A visit to Chile’s Cape Horn on Hornos Island is a truly exhilarating experience although a cruise to this isolated island is not recommended for those who struggle with seasickness - owing to the gale-force winds and roaring waves. The adventure begins as soon as you approach this craggy island. Inflatable boats will transport you to the edge of a steep cliff from where you can climb up several flights of steps to reach flat land. Hornos island is covered with wooden walkways leading to all the area’s top sites. Head over to the lighthouse on the actual ‘horn’ from where you can see the point at which the Atlantic and Pacific Oceans meet, before paying your respects at the Cape Horn Memorial. This stone plinth was put in place to honour sailors who fell victim to the treacherous Cape waters. The quirky Cape Horn Monument is another point of interest and features an albatross in flight – the symbol of the Cape Horn Captains Brotherhood. If you have time, stop by the Chapel of Stella-Maris which is so small it could easily be mistaken for a wooden shed.
Stanley, Falkland Islands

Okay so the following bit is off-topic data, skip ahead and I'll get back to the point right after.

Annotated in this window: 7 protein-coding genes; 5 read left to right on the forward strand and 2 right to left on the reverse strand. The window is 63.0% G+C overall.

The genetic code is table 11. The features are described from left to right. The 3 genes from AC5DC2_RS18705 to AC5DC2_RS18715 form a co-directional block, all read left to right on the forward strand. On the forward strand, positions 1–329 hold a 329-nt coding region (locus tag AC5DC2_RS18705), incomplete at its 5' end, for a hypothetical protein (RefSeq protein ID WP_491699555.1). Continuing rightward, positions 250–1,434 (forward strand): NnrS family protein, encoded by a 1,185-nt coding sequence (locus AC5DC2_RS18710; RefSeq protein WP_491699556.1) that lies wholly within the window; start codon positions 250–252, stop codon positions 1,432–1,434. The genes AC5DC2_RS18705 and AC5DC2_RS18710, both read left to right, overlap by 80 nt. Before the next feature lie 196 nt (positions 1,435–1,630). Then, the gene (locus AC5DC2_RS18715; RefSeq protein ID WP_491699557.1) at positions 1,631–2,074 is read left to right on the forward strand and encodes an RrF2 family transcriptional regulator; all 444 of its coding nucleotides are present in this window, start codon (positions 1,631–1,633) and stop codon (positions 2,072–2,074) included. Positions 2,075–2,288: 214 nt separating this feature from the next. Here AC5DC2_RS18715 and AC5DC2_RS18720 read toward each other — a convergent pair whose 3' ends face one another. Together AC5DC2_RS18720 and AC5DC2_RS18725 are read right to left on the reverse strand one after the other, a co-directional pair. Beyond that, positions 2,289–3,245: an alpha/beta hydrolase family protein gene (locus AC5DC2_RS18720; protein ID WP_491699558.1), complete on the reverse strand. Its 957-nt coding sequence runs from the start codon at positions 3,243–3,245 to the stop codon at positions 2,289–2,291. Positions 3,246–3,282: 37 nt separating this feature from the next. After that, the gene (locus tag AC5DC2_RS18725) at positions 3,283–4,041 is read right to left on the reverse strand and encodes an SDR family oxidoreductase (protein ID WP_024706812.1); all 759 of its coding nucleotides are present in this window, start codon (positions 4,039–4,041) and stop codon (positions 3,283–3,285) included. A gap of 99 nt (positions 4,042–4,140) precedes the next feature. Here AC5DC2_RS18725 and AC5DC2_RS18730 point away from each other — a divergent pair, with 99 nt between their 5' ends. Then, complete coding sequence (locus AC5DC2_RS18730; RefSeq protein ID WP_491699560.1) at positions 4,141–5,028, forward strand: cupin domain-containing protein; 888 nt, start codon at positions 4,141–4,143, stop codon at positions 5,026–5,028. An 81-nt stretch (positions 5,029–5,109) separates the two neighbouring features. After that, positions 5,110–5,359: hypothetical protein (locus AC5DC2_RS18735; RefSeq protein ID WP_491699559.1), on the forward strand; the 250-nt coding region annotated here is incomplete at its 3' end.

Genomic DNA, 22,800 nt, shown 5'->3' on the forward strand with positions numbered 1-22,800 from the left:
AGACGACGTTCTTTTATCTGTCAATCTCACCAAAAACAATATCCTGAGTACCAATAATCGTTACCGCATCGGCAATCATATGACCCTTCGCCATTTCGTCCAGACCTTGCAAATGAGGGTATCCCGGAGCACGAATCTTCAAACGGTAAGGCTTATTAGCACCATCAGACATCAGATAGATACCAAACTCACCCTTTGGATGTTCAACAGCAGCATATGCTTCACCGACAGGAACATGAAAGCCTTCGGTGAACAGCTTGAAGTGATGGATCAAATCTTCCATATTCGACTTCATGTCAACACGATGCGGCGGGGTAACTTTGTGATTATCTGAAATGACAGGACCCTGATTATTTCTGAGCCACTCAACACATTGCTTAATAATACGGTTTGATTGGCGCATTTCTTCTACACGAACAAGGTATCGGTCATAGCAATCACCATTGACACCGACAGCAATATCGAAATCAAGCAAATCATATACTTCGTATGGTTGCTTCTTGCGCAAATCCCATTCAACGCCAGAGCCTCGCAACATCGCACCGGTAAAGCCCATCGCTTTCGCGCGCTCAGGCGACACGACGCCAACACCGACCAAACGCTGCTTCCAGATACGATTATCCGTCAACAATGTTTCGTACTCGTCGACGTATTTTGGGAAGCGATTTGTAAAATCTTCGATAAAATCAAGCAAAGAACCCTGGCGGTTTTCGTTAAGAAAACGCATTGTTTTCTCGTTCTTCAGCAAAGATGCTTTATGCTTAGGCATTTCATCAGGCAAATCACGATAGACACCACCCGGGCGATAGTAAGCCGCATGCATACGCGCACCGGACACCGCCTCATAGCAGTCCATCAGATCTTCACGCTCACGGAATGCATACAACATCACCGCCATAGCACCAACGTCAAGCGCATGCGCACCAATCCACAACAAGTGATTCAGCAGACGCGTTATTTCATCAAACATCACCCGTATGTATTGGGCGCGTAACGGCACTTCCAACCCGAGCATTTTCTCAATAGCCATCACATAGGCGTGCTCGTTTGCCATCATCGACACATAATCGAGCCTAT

The British-owned Falkland Islands are renowned for the swathes of exotic wildlife that inhabits its lands. Colonies of hundreds of king, gentoo, rockhopper, macaroni, royal and Magellanic penguins waddle fearlessly around Gypsy Cove and Volunteer point. You can take organised tours with a penguin expert who will tell you all about the lifestyle and habitats of these sleek-backed friends. It is likely that your cruise ship will dock at Port Stanley, the capital city of the Falkland Islands located on West Falkland island. Strong British influences can be felt here, particularly as you will see iconic red telephone boxes dotted about all over town. Port Stanley is awash with marine and military monuments, such as the Historic Dockyard Museum and the Battle Memorial at the Government House. The port’s pretty little harbour is lined with postcard-worthy wood-clad houses painted in vibrant colours. Quaint villages including Port Louis and Salvador are home to local residents on East Falkland island. Aside from these two central land masses in the archipelago, cruisers can also visit the smaller islands of Carcass Island, Sea Lion Island, Pebble Island and the Jason Islands. Prepare to discover yet more gorgeous wildlife on these remote islets including elephant seals, albatross and sea lions.